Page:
A number of years later, he was working in the temple and he had several sleepless nights.  He had the strong feeling that he should go to the temple president and ask to be released.  The president said that was interesting because about 4:30 that morning he received a strong feeling that Allen should be released.   Two months later the stake president called him to be the High Priest Group Leader. 

The following Thursday Kent received a call inviting him to have lunch with Elder Cook of the Quorum of the Twelve Apostles.  The next day he went into the Church office building in Salt Lake, where a gentleman took him to a conference room in the Missionary Department, where there were 13 or 14 other therapists like himself sitting there, and he knew them all.  The one thing that made him different from the rest is that they were all retired.  He was not.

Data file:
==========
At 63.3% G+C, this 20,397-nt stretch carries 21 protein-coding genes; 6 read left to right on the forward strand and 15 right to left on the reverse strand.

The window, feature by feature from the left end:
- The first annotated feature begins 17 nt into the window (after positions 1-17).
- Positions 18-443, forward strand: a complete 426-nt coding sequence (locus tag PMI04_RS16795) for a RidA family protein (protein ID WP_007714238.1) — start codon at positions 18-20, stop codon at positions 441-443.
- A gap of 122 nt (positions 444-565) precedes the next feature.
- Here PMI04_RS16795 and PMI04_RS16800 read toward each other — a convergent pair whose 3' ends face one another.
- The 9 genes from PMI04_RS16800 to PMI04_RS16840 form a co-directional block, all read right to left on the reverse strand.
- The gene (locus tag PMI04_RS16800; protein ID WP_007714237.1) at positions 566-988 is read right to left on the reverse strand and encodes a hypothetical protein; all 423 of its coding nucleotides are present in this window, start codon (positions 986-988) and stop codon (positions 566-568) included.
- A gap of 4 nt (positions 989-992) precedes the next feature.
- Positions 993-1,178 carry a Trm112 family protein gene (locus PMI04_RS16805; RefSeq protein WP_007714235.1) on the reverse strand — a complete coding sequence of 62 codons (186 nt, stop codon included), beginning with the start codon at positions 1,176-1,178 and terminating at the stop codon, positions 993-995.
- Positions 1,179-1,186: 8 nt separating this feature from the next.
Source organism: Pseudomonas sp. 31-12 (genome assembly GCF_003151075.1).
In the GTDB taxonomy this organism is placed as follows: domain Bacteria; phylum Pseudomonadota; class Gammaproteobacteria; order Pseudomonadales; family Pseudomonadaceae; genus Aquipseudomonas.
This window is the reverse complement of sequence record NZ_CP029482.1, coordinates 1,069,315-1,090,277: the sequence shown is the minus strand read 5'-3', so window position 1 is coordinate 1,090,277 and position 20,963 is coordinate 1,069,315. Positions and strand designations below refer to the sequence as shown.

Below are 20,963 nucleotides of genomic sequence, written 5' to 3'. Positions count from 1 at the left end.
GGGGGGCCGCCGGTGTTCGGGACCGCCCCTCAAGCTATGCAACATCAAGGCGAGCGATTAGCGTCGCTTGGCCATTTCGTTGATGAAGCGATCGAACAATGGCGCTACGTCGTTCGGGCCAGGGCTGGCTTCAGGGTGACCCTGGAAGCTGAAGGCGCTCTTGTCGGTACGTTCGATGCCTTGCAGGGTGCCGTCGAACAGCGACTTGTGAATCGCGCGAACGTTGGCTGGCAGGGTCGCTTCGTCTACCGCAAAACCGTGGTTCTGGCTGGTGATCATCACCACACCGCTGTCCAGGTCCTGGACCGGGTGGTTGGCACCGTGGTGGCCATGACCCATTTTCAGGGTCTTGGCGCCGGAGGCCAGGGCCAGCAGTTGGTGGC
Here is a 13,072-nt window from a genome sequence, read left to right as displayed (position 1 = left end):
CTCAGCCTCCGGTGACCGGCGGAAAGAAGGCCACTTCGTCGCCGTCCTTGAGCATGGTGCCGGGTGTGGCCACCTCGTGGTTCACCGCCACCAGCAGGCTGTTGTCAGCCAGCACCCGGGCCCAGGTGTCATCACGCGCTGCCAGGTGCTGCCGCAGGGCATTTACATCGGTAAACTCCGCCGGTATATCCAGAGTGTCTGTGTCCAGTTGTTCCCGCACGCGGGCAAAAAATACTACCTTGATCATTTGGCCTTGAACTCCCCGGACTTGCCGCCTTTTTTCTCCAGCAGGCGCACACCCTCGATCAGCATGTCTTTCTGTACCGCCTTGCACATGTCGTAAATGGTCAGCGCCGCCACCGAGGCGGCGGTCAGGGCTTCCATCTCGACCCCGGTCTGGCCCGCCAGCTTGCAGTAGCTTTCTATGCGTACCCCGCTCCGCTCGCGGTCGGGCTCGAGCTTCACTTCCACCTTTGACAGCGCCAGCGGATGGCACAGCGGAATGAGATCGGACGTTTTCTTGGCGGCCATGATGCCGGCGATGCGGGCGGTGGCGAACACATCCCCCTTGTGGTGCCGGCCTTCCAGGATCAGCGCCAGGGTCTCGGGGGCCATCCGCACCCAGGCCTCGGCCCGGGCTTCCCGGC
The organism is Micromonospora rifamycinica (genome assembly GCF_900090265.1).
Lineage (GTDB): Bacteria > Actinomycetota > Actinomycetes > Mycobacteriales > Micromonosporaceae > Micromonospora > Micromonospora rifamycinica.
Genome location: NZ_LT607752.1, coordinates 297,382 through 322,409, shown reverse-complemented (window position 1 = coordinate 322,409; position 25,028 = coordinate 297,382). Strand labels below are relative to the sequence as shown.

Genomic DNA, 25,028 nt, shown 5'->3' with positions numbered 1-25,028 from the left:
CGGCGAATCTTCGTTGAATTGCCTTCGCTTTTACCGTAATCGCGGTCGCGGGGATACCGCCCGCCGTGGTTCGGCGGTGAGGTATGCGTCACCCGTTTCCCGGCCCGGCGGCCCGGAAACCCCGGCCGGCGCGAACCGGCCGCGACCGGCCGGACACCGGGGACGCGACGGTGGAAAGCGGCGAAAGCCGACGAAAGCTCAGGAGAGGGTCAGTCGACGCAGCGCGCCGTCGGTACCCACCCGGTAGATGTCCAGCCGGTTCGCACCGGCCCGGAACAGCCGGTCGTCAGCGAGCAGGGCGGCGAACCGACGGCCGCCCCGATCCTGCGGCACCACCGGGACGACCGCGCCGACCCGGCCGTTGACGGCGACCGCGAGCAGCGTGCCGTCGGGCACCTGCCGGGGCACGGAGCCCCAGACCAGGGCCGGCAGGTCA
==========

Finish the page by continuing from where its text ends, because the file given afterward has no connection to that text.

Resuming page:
Elder Cook then took them on a tour of the Missionary Department and then to lunch in the formal dining room.  They then returned to the conference room, where they were told they were going to be called on a mission.  It would require 15 hours a week at the Church Office building. 

For the next 15 years, Allen worked in the Missionary Department of the Church.  He has counseled missionaries suffering from pain as they become depressed, or anxious, or suffer from other medical illness.